Fertrell Blog

Jeff Mattocks

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Spring Freshening

Some of the Keys to a Successful spring freshening that I have seen in past are: Good energy and protein levels, proper anionic minerals, above average vitamin levels, and a toxin binder when on stored feeds. It is fairly well known that proper amount of energy is necessary for calf development and cow body condition. You can’t see inside to know what the calf looks like. But you can see the cow and how her body condition is looking.

Dry Cow Mineral

A little history lesson, years ago Fertrell offered a dry cow mineral. It was called Hi Phos 3 – 15. Some of you probably remember this mineral blend. For several reasons, Hi Phos 3 – 15 went away. It had ingredients that were frowned upon by some organic certifiers and it was expensive. Sales had dwindled to a level low enough to remove it from our product line.

After that, feeding dry cows went along prettywell until recently. As we are formulating dry cow rations these days, we see deficiencies and imbalances that will lead to calving problems. I am seeing way too much potassium in many of the forages that are being fed to dry cows. We are also seeing way too many mold and mycotoxins in the forage
test being reported. These trends in forages and feedstuffs for dry cows has driven us back to needing a dry cow specific mineral blend.

A blend that can buffer the antagonistic inputs, support better health and balance cations and anions in the dry cow’s metabolism. The new dry cow mineral contains Mono-Sodium Phosphate for the best phosphorus source available in the market. The Mono-Sodium Phosphate ensures that critically needed phosphorus enters into the blood stream to condition and support reproductive organs. Especially the ovaries and uterus during times of stress.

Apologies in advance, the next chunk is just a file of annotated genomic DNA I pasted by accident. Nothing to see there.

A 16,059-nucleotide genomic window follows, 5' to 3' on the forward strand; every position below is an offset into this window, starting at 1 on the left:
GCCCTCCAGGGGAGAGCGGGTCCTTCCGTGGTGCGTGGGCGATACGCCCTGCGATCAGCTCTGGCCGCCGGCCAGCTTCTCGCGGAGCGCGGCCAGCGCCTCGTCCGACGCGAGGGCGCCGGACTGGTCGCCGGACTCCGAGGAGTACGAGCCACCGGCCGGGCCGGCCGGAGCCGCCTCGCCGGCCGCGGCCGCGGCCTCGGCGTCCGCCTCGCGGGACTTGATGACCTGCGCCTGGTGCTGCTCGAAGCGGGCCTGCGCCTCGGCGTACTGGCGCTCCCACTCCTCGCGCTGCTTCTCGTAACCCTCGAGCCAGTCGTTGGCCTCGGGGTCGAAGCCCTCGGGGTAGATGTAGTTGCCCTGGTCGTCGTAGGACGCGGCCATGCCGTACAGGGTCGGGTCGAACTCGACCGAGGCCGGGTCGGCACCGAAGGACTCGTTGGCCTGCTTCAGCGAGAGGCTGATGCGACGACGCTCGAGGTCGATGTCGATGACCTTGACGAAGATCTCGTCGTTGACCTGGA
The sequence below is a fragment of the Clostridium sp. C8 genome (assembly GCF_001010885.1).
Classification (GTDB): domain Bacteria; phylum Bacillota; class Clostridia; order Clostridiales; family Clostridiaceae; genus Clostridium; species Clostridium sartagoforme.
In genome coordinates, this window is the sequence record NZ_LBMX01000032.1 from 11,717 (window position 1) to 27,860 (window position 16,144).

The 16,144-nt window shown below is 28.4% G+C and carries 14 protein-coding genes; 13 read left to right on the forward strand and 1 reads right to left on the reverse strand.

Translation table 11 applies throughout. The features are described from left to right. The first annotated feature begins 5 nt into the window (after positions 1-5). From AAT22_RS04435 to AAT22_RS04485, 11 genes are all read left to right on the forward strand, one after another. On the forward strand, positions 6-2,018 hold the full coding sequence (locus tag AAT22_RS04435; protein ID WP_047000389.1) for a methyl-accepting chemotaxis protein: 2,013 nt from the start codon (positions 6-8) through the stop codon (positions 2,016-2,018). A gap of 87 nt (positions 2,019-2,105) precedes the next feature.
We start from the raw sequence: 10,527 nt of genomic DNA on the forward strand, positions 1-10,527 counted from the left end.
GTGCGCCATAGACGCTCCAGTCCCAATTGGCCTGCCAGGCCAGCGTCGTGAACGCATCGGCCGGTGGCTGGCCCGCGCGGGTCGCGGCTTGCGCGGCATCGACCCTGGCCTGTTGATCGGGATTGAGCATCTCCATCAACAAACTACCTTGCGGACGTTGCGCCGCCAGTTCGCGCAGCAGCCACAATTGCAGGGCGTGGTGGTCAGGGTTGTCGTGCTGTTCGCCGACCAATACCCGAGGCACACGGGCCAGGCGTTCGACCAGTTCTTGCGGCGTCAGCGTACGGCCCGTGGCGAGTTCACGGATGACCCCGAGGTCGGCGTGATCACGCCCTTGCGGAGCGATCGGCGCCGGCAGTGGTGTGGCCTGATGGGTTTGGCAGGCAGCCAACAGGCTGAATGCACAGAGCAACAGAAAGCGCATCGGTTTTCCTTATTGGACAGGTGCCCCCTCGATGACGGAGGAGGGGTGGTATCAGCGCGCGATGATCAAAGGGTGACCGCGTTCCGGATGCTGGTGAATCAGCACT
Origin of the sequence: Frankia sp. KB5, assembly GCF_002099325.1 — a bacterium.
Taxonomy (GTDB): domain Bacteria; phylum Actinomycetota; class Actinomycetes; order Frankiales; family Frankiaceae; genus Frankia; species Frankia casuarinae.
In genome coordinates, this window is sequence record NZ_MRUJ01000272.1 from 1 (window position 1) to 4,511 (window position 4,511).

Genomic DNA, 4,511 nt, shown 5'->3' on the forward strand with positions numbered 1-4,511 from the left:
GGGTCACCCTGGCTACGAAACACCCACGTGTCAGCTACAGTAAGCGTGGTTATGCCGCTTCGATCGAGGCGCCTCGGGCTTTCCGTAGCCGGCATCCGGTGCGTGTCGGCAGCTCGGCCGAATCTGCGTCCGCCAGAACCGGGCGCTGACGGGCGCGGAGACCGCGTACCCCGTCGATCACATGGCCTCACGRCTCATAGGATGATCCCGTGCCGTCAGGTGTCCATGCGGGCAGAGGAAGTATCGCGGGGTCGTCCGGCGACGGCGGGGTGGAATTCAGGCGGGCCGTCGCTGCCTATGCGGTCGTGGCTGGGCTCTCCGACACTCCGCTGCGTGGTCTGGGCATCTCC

Fertrell Dry Cow mineral also contains magnesium sulfate to supply high quality magnesium and sulfur. Magnesium is essential during the dry period to buffer excess potassium, lignin and high fiber. Magnesium is an effective mild laxative to keep the digestive tract moving smoothly as well. It has been found very effective in the first segment of the small intestinal tract where blockages are fairly common leading to bloat and or displaced abomasum. We also included Redmond Conditioner to aid in managing molds and toxins that may be in the grains and forages being fed. We feel that molds and mycotoxins are becoming more common in forages. I am not sure if there are more in recent years or if we have

Feeding milk to chickens

I have had some interesting dialogue regarding feeding milk to poultry and I think there are several points that need to be addressed in regards to feeding milk to poultry:

Invigorate - What is it and how do i use it?

Invigorate is a powerful blend of Vitamins, Trace Minerals, Direct fed Microbials.  It includes Vitamin A, D, E, Riboflavin, Choline, Niacin, Folic Acid, and trace minerals including Cobalt, Selenium, Manganese, Zinc, Copper and Iron.  Invigorate also has direct fed microbials includes Yeast cultures and blended Lactic acid bacteria (Lactobacillus acidophilus, Enterococcus faecium, Lactobacillus casei, Lactobacillus plantarum).